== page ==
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Replying to paul.benny:
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By TickTock
23rd Mar 2021 16:46

Thanks Paul. The letter of engagement makes no mention of VAT at all. You are right, I don't know what happened before I became involved. I will have to suggest the client speaks to a solicitor & goes from there.

As for the VAT bill, that is a difficulty, especially in the current climate & the client is in an industry that has been heavily affected by the lockdowns (still working via Zoom though). I'm hoping HMRC may let them pay in instalments .....

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Slim
By Slim
23rd Mar 2021 16:43

I have a rule of never slinging [***] and not getting involved beyond what is professionally required.

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Replying to Slim:
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By Paul Crowley
23rd Mar 2021 16:52

Same here
Fix the problem and let client suggest who was at fault.
When blame comes from new agent on a matter that client should be aware of?
Client never heard of VAT and wondered what that set of words means?

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By OldParkAcct
23rd Mar 2021 16:57

Is this a company or sold trader?
Doesn’t effect the VAT position, but may effect how much is actually paid and whether it is worthwhile looking at whether the old accountant has any liability.
If it’s a company and suddenly there is a significant liability then insolvency may be the only viable solution, in which case not worth the effort of looking at who is to blame.

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Replying to OldParkAcct:
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By TickTock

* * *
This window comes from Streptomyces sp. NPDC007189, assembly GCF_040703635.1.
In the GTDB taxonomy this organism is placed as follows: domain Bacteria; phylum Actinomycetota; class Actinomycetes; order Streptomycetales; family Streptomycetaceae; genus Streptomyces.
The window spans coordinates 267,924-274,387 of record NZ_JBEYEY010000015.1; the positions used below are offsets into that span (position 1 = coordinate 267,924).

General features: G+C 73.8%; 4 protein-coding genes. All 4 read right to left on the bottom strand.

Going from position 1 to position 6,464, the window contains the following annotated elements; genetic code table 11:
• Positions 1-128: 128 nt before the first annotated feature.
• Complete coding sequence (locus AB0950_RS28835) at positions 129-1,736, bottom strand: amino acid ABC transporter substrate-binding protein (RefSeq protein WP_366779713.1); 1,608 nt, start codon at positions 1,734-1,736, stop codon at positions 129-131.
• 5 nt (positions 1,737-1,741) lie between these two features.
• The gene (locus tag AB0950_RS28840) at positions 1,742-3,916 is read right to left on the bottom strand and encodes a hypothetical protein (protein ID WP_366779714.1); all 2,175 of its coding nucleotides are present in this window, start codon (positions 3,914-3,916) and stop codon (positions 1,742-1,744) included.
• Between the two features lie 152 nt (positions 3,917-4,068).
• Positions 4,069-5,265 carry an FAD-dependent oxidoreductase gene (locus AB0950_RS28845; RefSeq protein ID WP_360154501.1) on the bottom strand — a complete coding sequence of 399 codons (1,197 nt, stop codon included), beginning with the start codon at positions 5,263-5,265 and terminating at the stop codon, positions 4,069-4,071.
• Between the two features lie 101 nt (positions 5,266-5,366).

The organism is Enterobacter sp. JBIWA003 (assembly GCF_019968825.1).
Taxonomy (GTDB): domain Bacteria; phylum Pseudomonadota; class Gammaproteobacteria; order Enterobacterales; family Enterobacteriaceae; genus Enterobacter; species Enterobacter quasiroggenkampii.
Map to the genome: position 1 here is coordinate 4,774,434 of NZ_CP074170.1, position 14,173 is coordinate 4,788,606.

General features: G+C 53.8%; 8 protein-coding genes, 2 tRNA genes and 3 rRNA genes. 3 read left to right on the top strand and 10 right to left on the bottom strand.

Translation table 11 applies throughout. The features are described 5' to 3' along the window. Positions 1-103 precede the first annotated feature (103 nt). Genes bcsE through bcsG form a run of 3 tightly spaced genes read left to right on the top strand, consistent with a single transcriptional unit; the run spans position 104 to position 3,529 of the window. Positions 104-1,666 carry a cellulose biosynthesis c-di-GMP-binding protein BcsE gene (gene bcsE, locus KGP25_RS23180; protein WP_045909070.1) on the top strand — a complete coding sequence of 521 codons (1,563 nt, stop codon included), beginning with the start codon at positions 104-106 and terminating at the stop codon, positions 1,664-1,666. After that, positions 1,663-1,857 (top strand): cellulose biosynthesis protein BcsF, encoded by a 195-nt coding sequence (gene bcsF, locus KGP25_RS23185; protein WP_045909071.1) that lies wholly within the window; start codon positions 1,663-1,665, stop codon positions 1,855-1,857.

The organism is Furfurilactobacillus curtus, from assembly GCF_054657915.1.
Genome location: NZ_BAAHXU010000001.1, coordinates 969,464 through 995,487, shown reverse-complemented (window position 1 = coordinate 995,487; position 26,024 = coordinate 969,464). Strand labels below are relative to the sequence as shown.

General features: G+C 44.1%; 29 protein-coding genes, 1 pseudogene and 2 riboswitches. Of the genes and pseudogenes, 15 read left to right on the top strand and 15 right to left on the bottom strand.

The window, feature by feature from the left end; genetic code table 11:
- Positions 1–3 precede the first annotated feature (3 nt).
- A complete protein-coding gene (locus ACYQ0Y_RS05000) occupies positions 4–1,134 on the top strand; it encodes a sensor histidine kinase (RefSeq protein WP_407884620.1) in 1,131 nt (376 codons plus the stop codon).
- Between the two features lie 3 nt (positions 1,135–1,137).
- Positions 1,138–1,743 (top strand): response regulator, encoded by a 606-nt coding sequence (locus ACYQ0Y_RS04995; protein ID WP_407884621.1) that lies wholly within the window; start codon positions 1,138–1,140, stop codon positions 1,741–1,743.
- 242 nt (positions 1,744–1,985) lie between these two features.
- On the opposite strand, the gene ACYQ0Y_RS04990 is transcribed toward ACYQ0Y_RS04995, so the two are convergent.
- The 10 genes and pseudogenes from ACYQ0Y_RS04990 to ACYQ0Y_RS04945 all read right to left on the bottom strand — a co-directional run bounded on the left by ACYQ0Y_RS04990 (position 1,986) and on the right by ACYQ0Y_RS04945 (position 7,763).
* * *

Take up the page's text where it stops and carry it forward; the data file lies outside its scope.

23rd Mar 2021 17:03

Thanks OldPark, it is a company. Good point re insolvency.

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Jason Croke
By Jason Croke
23rd Mar 2021 17:04

As others have posted, it's difficult to make an accusation as you don't have all the facts. My general approach is not to assume the previous advisor has made a mistake, they might be wrong but there might be a logic as to why they reached a conclusion, equally, they might be right for a reason not obvious from just looking at a set of accounts.

What is the activity of the business, could their income be outside the scope of VAT? What is it that they can now do on zoom now that they are locked down, sounds like consultancy/training or something arty/musical?

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Replying to Jason Croke:
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By TickTock
23rd Mar 2021 17:07

Thanks Jason. I have been trying to think why the business would not have to register for VAT but haven't come up with anything! It is a gym/PT run through a company ....

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Replying to TickTock:
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By OldParkAcct
23rd Mar 2021 17:33

Most gyms also rent out the room/space to other businesses, so would be surprised if there is no exempt income.

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By DaveyJonesLocker
23rd Mar 2021 17:16